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pruning-hook are potential weapons of victory, and in the simple rustic a hero. What we now wish to note is the marvellous power of salvation that dwells in common things and duties.
When we consider the methods by which we are, or may be, defended from temptation, we think chiefly of a mystic armour of light, of a supernatural hedge planted about us, of celestial horses of fire and chariots of fire; and we are apt to forget to what a large extent the grace of God acts through familiar things and relations, and that, duly sanctified, the weapons of moral victory are the commonplace tools already in our hands. Sir Oliver Lodge recently wrote thus: “It may surely without unorthodoxy be held that there are two ways of overcoming sin and sinful tendencies—one the direct way, of concentrating attention on them by brooding and lamentation; the other, the indirect and, as I think, the safer and more efficacious and altogether more profitable way of putting in so many hours' work per day, and of excluding weeds from the garden by energetic cultivation of healthy plants." We may not neglect the sighings of a contrite heart, or ignore the supernatural grace which strengthens penitent men; but we need to remember also the indirect defence and blessing of daily sanctified human duty. Do not envy or expect the ordnance of Milton's war in heaven; plowshares supply enchanted blades, pruning-hooks, ethereal spears, and the magic panoply in which the good fight is best waged is the unadorned but consecrated paraphernalia of ordinary human life.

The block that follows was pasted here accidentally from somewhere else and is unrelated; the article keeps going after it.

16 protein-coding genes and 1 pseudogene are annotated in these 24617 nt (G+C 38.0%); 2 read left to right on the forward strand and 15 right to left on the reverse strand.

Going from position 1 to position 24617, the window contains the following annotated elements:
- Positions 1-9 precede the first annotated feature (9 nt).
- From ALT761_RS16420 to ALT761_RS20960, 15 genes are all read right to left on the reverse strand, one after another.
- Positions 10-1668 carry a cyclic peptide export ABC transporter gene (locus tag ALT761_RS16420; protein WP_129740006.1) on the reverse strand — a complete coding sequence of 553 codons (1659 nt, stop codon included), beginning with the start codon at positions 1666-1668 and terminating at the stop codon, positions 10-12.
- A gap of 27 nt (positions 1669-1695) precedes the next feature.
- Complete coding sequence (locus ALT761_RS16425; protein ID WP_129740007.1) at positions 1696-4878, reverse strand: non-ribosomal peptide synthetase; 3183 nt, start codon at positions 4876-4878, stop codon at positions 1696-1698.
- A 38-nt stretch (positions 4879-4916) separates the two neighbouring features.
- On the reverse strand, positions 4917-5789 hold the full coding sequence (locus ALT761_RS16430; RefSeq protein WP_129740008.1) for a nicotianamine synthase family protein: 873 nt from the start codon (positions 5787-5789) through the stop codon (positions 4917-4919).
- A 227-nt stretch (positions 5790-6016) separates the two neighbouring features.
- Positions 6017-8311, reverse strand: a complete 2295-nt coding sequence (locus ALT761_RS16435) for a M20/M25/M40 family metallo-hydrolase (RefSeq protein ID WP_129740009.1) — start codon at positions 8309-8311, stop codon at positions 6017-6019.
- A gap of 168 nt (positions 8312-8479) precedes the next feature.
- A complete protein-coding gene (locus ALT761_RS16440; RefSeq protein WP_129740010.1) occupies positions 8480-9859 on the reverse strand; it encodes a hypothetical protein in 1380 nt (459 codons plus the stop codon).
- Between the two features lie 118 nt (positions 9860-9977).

What a source of moral salvation is the home! That
our house is our “castle” is a familiar boast; yet it is far more of a castle than we sometimes think. Home life properly hallowed is a citadel of the soul, a magazine of martial resources against the spiritual war. It is a mainstay of Mansoul amid beleaguering hosts of darkness. Drinking at its pure fountain, we lose our taste for stolen waters. Its simplicity and purity are charms against a garish world. Its exquisite relationships call forth the noblest qualities of the soul. Its unity is strength for good. Its joys and sorrows impart a brightness and tenderness which are a glory to our nature, and upon the glory a defence. Whenever we think of “the whole armour of God," let us remember that the domestic institution is a very considerable and precious piece of it. The home is a royal fortress. The hearthstone a rampart. The fender a brazen wall. Its pots and pans, helmets and greaves of brass. Its decorations, the sheen of polished arrows. Its utilities, bows and slings and coats of mail. “They hanged their shields upon thy walls round about; they have made thy beauty perfect.” Who can justly estimate the moral efficacy of the home altar, of its round table, of its little library, of its sacred grave! Without war-paint, and with the very least of the pomp and circumstance of glorious war, the weakest amongst us in the consecrated domestic armoury may boast, “I am strong."